When I was just out of high school, I worked as a wet-behind-the-ears, embarassingly earnest salesman at a software store not far from where I was taking classes at a local college. I distinctly remember loading up cardboard boxes with copies of Lotus 1-2-3, WordPerfect 5.1, and Harvard Graphics (published by Software Publishing Corporation, or SPC) for business customers back then, as those software packages where the market-leading spreadsheet, word processing, and presentation software products, respectively, in the late 80's and early 90's. They all required MS-DOS to run, and each shipped in a behemoth slipcover box with hundreds of pages of actual printed (you know, on paper!) documentation.
Microsoft Windows 3.0--released in May 1990 -- was also a popular item in the store. Many customers asked me if WordPerfect, Lotus 1-2-3 and Harvard Graphics were available for Windows, and the answer (at least way back then) was no. The companies behind all three products were doing their level best to blunt the success of Windows by being slow to bring out Windows versions of their products, mistakenly believing that business customers would turn away from Microsoft in droves when they knew they couldn't buy such important pieces of software for Windows. All three companies had hubris aplenty, believing that refusing to grace Microsoft's latest OS with their software presence would be the kiss of death to Windows.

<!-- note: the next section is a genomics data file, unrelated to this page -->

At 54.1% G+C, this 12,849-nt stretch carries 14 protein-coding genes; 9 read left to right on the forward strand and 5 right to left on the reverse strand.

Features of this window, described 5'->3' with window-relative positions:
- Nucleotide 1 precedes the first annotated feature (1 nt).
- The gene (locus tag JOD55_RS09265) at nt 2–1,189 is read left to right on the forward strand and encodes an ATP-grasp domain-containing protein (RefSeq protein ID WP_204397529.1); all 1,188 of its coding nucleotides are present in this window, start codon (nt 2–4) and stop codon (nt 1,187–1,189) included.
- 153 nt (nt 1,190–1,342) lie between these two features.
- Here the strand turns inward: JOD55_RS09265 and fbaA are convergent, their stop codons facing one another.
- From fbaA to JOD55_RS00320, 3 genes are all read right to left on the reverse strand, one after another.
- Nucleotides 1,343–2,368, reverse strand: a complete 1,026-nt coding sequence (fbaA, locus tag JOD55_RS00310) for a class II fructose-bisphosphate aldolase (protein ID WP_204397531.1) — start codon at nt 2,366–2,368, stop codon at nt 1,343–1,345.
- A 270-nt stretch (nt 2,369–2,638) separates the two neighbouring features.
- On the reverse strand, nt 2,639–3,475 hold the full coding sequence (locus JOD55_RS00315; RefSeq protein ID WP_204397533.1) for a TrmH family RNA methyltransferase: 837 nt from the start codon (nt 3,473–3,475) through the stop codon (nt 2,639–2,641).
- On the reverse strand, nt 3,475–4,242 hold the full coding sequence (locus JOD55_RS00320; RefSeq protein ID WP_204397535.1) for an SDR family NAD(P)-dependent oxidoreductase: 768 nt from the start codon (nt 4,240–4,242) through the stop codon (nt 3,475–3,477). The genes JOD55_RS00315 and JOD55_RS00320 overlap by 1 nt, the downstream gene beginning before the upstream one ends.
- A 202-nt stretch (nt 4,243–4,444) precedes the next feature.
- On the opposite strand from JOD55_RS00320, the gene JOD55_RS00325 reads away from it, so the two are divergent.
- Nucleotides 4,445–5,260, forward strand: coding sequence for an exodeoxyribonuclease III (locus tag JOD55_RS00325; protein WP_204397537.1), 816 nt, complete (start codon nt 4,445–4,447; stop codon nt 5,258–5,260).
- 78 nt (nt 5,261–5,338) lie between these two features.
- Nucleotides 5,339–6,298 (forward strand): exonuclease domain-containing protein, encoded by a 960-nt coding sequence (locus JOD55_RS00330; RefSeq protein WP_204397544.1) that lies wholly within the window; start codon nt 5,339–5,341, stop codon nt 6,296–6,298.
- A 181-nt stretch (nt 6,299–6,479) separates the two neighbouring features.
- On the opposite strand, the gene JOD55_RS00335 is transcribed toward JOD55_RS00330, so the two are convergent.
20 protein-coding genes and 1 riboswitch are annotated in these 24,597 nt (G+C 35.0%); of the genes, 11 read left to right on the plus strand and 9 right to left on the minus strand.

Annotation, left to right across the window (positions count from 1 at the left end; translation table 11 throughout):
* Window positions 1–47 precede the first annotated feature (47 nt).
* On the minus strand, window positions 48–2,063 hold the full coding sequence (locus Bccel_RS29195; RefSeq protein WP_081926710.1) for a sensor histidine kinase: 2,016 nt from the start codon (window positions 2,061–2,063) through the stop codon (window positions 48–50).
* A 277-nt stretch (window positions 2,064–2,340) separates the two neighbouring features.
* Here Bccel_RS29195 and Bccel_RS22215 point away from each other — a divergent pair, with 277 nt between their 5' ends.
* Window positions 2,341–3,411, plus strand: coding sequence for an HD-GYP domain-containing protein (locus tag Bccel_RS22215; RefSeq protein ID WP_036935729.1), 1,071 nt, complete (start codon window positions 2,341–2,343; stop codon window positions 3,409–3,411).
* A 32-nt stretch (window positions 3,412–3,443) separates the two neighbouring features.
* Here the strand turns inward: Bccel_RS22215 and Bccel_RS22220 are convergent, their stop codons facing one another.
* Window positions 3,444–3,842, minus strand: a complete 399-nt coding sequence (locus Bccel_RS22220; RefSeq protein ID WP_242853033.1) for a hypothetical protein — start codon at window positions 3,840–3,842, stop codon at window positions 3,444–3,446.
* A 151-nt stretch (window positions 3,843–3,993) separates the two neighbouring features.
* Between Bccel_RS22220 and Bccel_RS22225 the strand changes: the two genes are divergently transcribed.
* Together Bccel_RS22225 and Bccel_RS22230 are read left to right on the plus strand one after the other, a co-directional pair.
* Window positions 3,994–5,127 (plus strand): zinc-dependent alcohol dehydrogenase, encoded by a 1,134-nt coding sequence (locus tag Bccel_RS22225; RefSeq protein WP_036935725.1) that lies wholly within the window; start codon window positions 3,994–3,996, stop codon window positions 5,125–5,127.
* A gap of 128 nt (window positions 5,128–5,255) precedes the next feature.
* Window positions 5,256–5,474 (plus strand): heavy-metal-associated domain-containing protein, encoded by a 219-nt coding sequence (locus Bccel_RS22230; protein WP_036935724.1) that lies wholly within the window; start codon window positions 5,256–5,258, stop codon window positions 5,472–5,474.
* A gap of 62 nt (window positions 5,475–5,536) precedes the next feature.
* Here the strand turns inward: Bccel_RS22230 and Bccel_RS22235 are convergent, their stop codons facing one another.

The rest, as they say, is history: Users did turn away, but not from Microsoft. They began dumping WordPerfect, Lotus 1-2-3 and Harvard Graphics for Windows versions of Microsoft Word, Excel and Powerpoint, and never looked back. These three companies did eventually bring out Windows versions of their products, but they never recovered the lead that Microsoft opened up while they were busy trying to extinguish Windows rather than embrace it.
Deja Vu All Over AgainPhilosopher George Santayana once famously said that "Those who cannot remember the past are condemned to repeat it." It's hard to argue with that logic, but I believe Microsoft is now perilously close to falling victim to that maxim, this time with their lack of application support for competing tablet and mobile platforms, namely Android and iOS devices. Microsoft does provide a mobile version of Office for Windows Phone 7 users, but where is that app for Android, iPhone, and the iPad? Microsoft is first and foremost a software company, but their own refusal to bring Office to those platforms opens up a window for competitive products to gain a foothold. Haven't we all seen this scenario before?
Windows 8 and a truly competitive Windows-based tablet are likely at least a full year away. And Windows Phone 7 -- despite some early critical buzz and some truly impressive design features -- is still struggling to be anything more than an asterisk in the battle for smartphone market share. Yet Microsoft still refuses to bring their most significant apps to competing mobile devices, exhibiting the same sclerotic hubris that afflicted WordPerfect, Lotus, and SPC in the late 80's and early 90's, and which eventually led to Microsoft's complete domination of the server and desktop.
So what will Microsoft do? While a modest number of Microsoft apps and services (like Bing and OneNote) have trickled on to non-Microsoft mobile devices, mobile editions of Word, Excel, and Powerpoint are nowhere to be seen. If Microsoft believes that witholding software from an emerging computing platform is a bright idea, I'd suggest they give the former management teams of WordPerfect, Lotus, and SPC a call to see what their perspective is.
Do you think Microsoft is shooting itself in the foot by holding back on bringing the Microsoft Office suite to Android and Apple mobile devices? Let me know what you think by commenting on this blog post or following the discussion on Twitter.